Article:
It is widely believed that “the right of voting for representatives is the primary right by which other rights are protected.” Many are surprised to learn, then, that the right to vote is not explicitly protected in the U.S. Constitution. Amending the Constitution to include an explicit right to vote would make it clear that this right is in fact fundamental. It would ensure that voter challenges to election rules would force governments to justify practices that curtail access to the ballot.
In 2010, California adopted the "Top Two" primary system. In this Policy Perspective, we outline some of the issues with how Top Two operated in California in 2012. We then describe how the system would operate under a simple modification: a "Top Four" system in which four candidates advance to the general election instead of two, and in which the general election is conducted by ranked choice voting.
Update: This report has now been updated to include additional analysis from the results of the 2012 general election, more details on FairVote's proposed solution: Top Four with ranked choice voting, and analysis based on comparison to California's use of Top Two in 2012.The Top Two primary system has drawn increasing attention as a way to reform our elections. Rather than have parties nominate candidates who then face off in a general election, it establishes two rounds of voting: the first a "preliminary" to reduce the field to two candidates and the second a final runoff between the top two finishers. Candidates pick their own party label, and that label has no impact on which candidates advance.Louisiana for years was the only state using a form of the system for both state and federal elections. Washington State started using the system in 2008. California implemented it in 2012, and Arizona voters may adopt it in a November 2012 ballot measure. This report looks at the impact of the Top Two primary in Washington State in the two and a half election cycles in which it has been used. The report focuses on state legislative elections, but also summarizes results to date in congressional and statewide elections.
The partisan makeup of the Vermont legislature is not in line with the partisan vote for state officers. Democrats are under-represented in both the House and Senate.An analysis of withheld votes in the State Senate races in 2000, 1998, and 1996 reveals that the primary cause of this disproportionality is the tendency of Democratic voters to bullet vote, giving up some of their votes, and possibly splitting their ticket, at a far higher rate than Republican voters. We calculate that partial franchise bullet voting on average results in Vermont voters withholding over 14% of the votes they are entitled to cast in State Senate races.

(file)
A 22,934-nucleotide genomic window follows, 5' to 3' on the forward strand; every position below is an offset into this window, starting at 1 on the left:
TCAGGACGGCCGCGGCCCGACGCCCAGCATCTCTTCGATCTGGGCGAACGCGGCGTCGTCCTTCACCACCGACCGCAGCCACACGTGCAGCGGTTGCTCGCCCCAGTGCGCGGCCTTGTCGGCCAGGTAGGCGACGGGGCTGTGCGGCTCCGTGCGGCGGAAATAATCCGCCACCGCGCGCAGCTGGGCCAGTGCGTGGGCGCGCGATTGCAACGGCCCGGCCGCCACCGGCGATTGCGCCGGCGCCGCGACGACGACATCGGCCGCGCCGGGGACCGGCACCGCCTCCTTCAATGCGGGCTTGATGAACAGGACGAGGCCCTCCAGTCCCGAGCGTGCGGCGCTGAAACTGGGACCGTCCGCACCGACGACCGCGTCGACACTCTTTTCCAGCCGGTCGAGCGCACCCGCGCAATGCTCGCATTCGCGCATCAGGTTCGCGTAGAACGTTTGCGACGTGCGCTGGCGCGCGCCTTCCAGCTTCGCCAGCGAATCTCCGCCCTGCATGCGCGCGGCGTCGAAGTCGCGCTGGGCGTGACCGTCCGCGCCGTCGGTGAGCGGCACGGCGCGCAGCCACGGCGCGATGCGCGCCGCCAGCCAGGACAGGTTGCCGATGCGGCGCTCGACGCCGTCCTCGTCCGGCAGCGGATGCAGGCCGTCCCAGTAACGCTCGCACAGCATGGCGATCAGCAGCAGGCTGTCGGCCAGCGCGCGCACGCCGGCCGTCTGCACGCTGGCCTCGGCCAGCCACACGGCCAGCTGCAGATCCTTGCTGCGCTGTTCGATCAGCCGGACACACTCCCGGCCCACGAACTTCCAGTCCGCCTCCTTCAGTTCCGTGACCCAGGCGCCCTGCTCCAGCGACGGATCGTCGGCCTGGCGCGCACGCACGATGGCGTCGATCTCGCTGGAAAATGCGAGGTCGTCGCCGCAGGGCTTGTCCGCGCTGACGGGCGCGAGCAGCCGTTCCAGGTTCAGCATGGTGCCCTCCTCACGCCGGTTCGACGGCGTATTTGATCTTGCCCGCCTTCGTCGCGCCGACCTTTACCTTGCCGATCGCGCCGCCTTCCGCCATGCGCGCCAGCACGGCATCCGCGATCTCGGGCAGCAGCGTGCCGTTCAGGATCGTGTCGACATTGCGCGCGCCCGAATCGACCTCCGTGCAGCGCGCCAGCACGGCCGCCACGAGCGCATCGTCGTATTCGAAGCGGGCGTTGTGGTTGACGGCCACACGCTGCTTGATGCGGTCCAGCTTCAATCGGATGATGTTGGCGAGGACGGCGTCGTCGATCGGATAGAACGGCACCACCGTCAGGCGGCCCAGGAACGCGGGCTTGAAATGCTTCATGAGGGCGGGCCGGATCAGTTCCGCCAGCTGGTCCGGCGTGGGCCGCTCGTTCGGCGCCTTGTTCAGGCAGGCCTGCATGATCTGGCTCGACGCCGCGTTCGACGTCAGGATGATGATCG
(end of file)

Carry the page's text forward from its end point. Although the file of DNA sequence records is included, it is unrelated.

There are many alternatives to the plurality voting system currently employed in most elections in the United States. Some of those alternative voting methods have the potential to elect a candidate with the most widespread support, as opposed to plurality voting which may elect a candidate whom the majority of the electorate voted against. Given their potential for a positive impact on voter choice, it is important to analyze the legal and practical viability of those alternatives.
Lawmakers in Missouri have recently passed a congressional redistricting plan that distorts the state’s political representation in favor of Republicans and institutionalizes a decade of uncompetitive, meaningless elections. To address the structural impediments of winner-take-all, FairVote has created an alternative— what we call fair voting — for Missouri’s congressional elections. Every voter in a fair voting system would experience a meaningful election and the great majority of voters would help elect a representative.
This report traces the history of the Voting Rights Act, from its origins in 1965 through its opposition and its continued renewal. Specifically, the report details how Section 5 of the Voting Rights Act requires those states covered under Section 5 to preclear all proposed voting changes, including redistricting efforts, with the Department of Justice before their enactment. The advent of the Voting Rights Act, specifically Section 5, has been instrumental in preventing states from making changes which could potentially discriminate against racial and ethnic minorities. Throughout the history of Section 5 cases before the Supreme Court, the Court has yet to rule Section 5 is invalid.
Ranked choice absentee ballots provide a legal and practical solution to the disenfranchisement of military and overseas voters in runoff elections. These ballots enable U.S. citizens covered by the Uniformed and Overseas Citizens Absentee Voting Act of 1986 (UOCAVA) to cast votes when the ballot turnaround time between first and second elections is short.